– Thank you, Brian.Brian, Absolutely, they are sure worth it! In the evening when it cools down you turn it on and open windows to the rooms you need to cool, and it will bring in the outside cooler air in, while drawing the warmer air that is stuck in the house, up and into the attic, where it will vent itself to the outside. Unfortunately I don’t have any attic space in my home, otherwise, I would own one. Some of my family have them and would never be without them, I’m told. Your question about rebates, this is a question you would have to pose to Edison and see if they offer anything. Also, take a look at the manufacturer’s box and see if there are any incentives. I’ve also seen people place a fan in an upstairs window in order to pull in the air in from outside, and safely having a downstairs window open with the locks to prevent any type of burglary, and have the air exhausted that way. Brian, you might want to try something like that first and see if you like it, then you could make the investment for the whole house fan. Hope this helps a little bit.
– RobertHi Robert, It’s pool time and I’m very frustrated. I cannot figure out, for the life of me, how my pool heater keeps getting backed up with leaves and debris. I have a pretty good understanding of the system, but, each time I try to heat the Jacuzzi the heater won’t kick on due to the amount of debris there is in the system. I’ve attached photos for your review. Can you give some insight as to what’s going on? The skimmer basket is sealed, it’s kept clean and is weighted and I can’t figure out where this debris is getting in at. Can you help?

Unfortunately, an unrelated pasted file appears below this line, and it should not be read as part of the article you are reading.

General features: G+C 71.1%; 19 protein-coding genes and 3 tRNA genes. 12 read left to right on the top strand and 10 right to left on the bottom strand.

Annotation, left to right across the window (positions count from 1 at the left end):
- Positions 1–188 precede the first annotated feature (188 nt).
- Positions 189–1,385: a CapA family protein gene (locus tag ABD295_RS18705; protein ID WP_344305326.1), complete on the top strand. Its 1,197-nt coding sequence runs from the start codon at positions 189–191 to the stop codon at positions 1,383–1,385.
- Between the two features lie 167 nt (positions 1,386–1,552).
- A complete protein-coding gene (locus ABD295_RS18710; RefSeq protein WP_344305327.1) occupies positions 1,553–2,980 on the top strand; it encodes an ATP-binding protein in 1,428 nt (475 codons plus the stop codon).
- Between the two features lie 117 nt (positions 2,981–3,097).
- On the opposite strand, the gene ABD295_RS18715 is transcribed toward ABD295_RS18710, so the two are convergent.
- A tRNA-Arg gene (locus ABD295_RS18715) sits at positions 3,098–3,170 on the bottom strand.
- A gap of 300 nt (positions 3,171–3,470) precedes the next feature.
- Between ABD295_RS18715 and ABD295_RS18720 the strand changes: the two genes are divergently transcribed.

– Mike G.
– Andrew O.Andrew, There looks to be a significant quantity of affected area and I am leaning toward advising you to seek legal counsel on this one. It appears to be iron in the coarse aggregate, which, when the moisture reaches it causes the rusting and spotting that you are seeing. With that said, the only way to be 100 percent sure is to get a core sample and have it tested, thus proving or disproving this theory. I’m pretty sure that this is the issue. And, once you have the results of the test – if it is the case – then you can re-approach your contractor and offer them the opportunity to make it right. In the event that they choose to not, you’ll need to seek legal advice on this one, as this is a significant issue that will be costly (as you know, you already paid for it once two years ago) to repair. If my suspicions are correct, this will be a complete demo and redo. I urge you to document every communication and be diligent in your efforts to allow them to make it right. Often once a reputable contractor is shown that they are liable, they will step up and make it right. Ultimately it will be the coarse aggregate supplier, however, your business is with the contractor so will need to go directly through him and then the responsibility will be directed. You’re likely looking at going legal on this one though, as there are several parties involved and it can get tricky. Robert Lamoureux has 38 years of experience as a general contractor, with separate licenses in electrical and plumbing contracting. He owns IMS Construction Inc. in Valencia. His opinions are his own, not necessarily those of The Signal. Opinions expressed in this column are not meant to replace the recommendations of a qualified contractor after that contractor has made a thorough visual inspection. Email questions to Robert at [email protected]